Avoiding spam filters in your email newsletters

  • 13 May 2019

Make sure your email newsletters don't get flagged as spam.

The majority of large internet service providers now use rigorous spam protection mechanisms to trap unsolicited email before it gets into their customers inboxes. Spam filters generally 'rank' each email by a number of different criteria, and, if that email rates above a certain level (such as 10 spam points), then it is flagged as spam and deleted.

Each spam filter functions a bit differently, though, and “passing” scores are typically determined by individual server administrators. 

As for that list of spammy criteria, it’s constantly growing and adapting, based on—at least in part—what people identify as spam with the ‘Mark as spam’ or ‘This is junk’ button in their inbox. Spam filters even sync up with each other to share what they’ve learned. There’s no magic formula—and spam filters don’t publish details regarding their filtering practices—but there are steps you can take to avoid landing in your subscribers’ junk folder.

Some spam filters will flag emails based on specific content or images they contain, but there’s not an all-encompassing set of best practices to follow or things you absolutely need to avoid.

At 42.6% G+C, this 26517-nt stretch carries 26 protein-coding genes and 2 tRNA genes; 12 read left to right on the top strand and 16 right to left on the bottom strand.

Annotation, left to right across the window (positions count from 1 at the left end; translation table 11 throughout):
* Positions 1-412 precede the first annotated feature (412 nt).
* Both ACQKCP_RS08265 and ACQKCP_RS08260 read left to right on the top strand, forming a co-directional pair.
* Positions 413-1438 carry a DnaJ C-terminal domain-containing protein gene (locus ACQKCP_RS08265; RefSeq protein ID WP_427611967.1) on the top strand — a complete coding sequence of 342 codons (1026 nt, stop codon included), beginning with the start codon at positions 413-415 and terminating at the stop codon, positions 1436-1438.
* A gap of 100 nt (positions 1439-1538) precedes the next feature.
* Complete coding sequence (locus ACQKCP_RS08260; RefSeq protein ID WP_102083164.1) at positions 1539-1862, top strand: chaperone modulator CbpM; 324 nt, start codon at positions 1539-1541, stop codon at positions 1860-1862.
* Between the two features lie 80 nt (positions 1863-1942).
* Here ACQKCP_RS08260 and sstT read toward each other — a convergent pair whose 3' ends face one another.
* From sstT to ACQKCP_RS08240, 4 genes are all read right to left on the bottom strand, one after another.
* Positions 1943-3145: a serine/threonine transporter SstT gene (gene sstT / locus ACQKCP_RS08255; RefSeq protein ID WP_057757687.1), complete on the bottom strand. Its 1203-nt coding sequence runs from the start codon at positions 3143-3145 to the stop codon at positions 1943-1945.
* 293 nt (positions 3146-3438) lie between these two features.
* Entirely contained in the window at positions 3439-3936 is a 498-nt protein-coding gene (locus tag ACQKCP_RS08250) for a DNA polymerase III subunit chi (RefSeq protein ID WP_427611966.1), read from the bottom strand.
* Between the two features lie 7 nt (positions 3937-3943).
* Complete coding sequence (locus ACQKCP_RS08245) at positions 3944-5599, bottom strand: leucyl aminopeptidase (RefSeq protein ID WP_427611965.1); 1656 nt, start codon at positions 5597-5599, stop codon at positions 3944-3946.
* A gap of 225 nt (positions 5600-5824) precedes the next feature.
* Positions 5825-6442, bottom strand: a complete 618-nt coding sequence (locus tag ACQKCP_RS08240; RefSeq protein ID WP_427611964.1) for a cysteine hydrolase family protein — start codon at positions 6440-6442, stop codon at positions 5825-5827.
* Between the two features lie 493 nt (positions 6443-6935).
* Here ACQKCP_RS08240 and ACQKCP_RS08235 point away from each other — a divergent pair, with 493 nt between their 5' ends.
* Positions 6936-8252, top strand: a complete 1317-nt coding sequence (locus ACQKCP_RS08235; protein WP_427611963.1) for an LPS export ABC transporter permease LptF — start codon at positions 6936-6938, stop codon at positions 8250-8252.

• Make sure your emails don't get flagged as spam - and deleted before they even get to your subscribers - avoid using words such as 'Free', '$$$', 'Save', 'Discount', etc in both the subject line and the content of your email.

  • Don't use too many images, and not enough readable text. Spam filters can’t read images. 

  • During Mailchimp's user research, they found some surprising spam filter triggers. Here are some examples:
    • The phrase, "extra inches" will get you a score of 3.1 by spam assassin. The phrase sounds like it came from some kind of "appendage enhancement" pharma-spam, right? Turns out it popped up 4 times in Mailchimp, from relaxation & beauty spas. As in, "if your new years resolution is to shed some extra inches off your waistline, come in and…"
    • Dear FNAME, = "not very dear at all!" Do you merge the recipient’s FNAME into your messages? If so, don’t use the d-word. Turns out "Dear" will get you 2.7 spam points. That’s about halfway to getting your email blocked. Use something else, like "Howdy."

Don’t use purchased, rented, or scraped lists

Not only are they notorious for providing bad addresses that lead to high bounce rates and blacklisting, they don’t actually help you grow your business. Sending to a list that hasn’t given you express permission can impact your ability to market your business, potentially damage your brand, and even result in legal ramifications. Instead, grow your list organically.

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